George Will drew first blood

That was his first mistake.  And Bill O’Reilly was about to make him pay for it with a dressing down rarely if ever seen between two conservative superstars on a major prime-time news show.

The clash began with George Will’s evisceration of O’Reilly’s new book, Killing Reagan.  O’Reilly documented how Reagan’s health was much worse than most knew.  So bad that staffers prepared a memo instructing Reagan’s chief of staff, Howard Baker, what to do if it was discovered the president was no longer able to carry out his duties.

Will did not like that on two counts.  One, it was untrue.  Two, it was unkind.  Will’s attack began with the Washington Post headline: “Bill O’Reilly Slanders Ronald Reagan.”

The rest of the review was reminiscent of Mary McCarthy quote of Lillian Hellman: “Every word she writes is a lie, including and and the.”

A few one-liners should capture Will’s unusually pugilistic approach:

Unsubstantiated assertions.

Fiction (refuted by minute-by-minute records in the Reagan Library.)

Pretense of scholarship.

This book is nonsensical history and execrable citizenship, and should come with a warning: “Caution -- you are about to enter a no-facts zone.”

Friday night, Will entered the No-Spin Zone to defend his take-down.  O’Reilly was ready.  Will, perhaps, was not.

O’Reilly launched one blistering attack after another.  But the real battle was over the centerpiece of O’Reilly’s book: what happened in a March 2, 1987 meeting in the White House, called by Howard Baker.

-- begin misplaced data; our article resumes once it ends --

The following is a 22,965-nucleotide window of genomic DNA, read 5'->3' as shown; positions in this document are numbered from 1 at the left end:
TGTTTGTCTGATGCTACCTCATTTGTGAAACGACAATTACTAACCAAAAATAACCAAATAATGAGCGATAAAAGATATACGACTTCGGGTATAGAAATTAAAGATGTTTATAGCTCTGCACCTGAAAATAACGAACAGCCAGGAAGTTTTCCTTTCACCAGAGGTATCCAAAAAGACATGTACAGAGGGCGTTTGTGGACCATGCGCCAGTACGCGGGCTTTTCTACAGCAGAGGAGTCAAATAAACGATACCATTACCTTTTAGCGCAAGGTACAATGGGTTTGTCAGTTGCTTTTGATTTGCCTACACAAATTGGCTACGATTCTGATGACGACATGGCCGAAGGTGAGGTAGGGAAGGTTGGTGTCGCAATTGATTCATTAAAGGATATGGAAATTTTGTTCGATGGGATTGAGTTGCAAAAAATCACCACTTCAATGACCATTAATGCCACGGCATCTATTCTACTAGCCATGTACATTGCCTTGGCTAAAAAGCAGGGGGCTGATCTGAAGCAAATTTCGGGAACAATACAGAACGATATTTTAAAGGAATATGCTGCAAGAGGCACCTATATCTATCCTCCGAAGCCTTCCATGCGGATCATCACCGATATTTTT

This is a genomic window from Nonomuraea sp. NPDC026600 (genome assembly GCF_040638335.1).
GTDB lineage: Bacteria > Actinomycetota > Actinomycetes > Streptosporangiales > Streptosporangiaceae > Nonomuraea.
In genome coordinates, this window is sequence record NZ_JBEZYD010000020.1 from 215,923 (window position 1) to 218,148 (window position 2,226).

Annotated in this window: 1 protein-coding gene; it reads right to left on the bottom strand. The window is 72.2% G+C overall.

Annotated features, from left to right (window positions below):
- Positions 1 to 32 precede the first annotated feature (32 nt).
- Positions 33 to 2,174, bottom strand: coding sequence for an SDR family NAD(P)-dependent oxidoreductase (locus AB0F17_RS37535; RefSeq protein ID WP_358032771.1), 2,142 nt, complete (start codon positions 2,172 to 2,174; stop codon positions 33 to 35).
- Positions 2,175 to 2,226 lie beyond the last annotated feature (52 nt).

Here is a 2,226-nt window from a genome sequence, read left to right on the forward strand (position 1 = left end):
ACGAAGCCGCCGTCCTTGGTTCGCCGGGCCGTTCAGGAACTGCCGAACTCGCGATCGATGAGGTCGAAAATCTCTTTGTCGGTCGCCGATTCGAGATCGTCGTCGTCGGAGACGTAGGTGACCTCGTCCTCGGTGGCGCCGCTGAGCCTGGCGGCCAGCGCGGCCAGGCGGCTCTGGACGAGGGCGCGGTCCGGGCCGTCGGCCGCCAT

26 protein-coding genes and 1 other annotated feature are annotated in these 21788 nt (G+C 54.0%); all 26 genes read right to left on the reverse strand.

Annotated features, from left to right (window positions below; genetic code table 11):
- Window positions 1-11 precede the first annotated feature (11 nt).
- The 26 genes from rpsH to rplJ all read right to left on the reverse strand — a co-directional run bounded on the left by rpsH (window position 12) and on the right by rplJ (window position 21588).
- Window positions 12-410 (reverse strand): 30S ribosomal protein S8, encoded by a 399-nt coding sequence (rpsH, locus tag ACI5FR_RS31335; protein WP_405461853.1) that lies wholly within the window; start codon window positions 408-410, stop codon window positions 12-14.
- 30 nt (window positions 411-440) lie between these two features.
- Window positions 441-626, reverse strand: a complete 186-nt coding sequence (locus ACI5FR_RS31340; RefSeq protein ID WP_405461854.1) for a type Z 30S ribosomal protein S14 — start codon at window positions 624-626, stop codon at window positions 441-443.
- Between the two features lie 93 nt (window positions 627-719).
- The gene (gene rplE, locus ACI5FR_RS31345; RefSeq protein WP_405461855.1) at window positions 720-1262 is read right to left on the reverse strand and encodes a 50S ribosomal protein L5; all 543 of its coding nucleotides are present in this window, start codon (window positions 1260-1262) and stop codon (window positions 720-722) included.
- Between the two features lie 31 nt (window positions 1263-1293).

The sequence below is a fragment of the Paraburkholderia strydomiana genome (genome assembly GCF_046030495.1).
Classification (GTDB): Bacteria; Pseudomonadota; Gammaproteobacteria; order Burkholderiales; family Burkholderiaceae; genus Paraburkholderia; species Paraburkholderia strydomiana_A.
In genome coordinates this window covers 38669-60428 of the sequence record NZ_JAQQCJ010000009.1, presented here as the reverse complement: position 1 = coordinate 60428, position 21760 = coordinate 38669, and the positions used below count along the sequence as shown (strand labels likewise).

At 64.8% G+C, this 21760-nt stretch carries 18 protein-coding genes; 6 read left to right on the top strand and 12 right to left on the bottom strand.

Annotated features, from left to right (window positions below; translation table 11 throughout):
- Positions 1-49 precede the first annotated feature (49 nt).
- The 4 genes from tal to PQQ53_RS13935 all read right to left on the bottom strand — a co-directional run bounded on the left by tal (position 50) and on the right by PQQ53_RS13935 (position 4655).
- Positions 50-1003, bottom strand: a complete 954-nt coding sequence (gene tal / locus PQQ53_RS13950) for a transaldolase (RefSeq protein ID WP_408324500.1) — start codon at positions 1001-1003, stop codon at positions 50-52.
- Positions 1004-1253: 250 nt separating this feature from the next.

“Before the meeting took place, Howard Baker asked his assistant, James Cannon, to investigate Ronald Reagan,” O’Reilly said to Will. “Are you denying any of that is true?”

“Of course not,” Will said.  “You say that memo that he wrote is the centerpiece of a book.  It is a memo that you have never seen.  It’s a memo you never even asked to try to see from the Reagan library.”

If Will was expecting O’Reilly to wither, he got the opposite.  O’Reilly pressed on and said that lots of people had seen the mysterious memo.  Soon O’Reilly was quoting a Reagan confidant, the late Michael Deaver:

After a day and half of briefings, but without seeing the president, they delivered to Baker a stunning report: He would have to be prepared at any time to invoke the 25th Amendment, which would remove a president if he was unfit to serve. They had concluded the president was on the brink of being physically and mentally incapable of carrying out his responsibilities.

Will was not having any of it: The memo was less than it seems because after Baker glanced at it, he put it aside, and that “was the end of it,” Will said.

“That was not the end of it,” countered O’Reilly with a raised voice.  “You are misleading the American people.  You are lying.”

“You are something of an expert at actively misleading people,” countered Will.

“You are lying,” said O’Reilly, cutting off the dean of America’s conservative columnists.

By the time O’Reilly finished, the only thing Will could cling to was the idea that O’Reilly may have been unkind.  He may have done the work of the left wing in helping to discredit Reagan.  But untrue and undocumented?

That question was settled easily in O’Reilly’s favor.

After a bit more sparring, Will characterized O’Reilly’s research style as “extreme recklessness.”

O’Reilly counted by calling Will a liar and, with finality, “a hack.”

Then it was over.  And conservatives around America were trying to piece together what they had just seen.  Because no one could recall seeing anything quite like that before.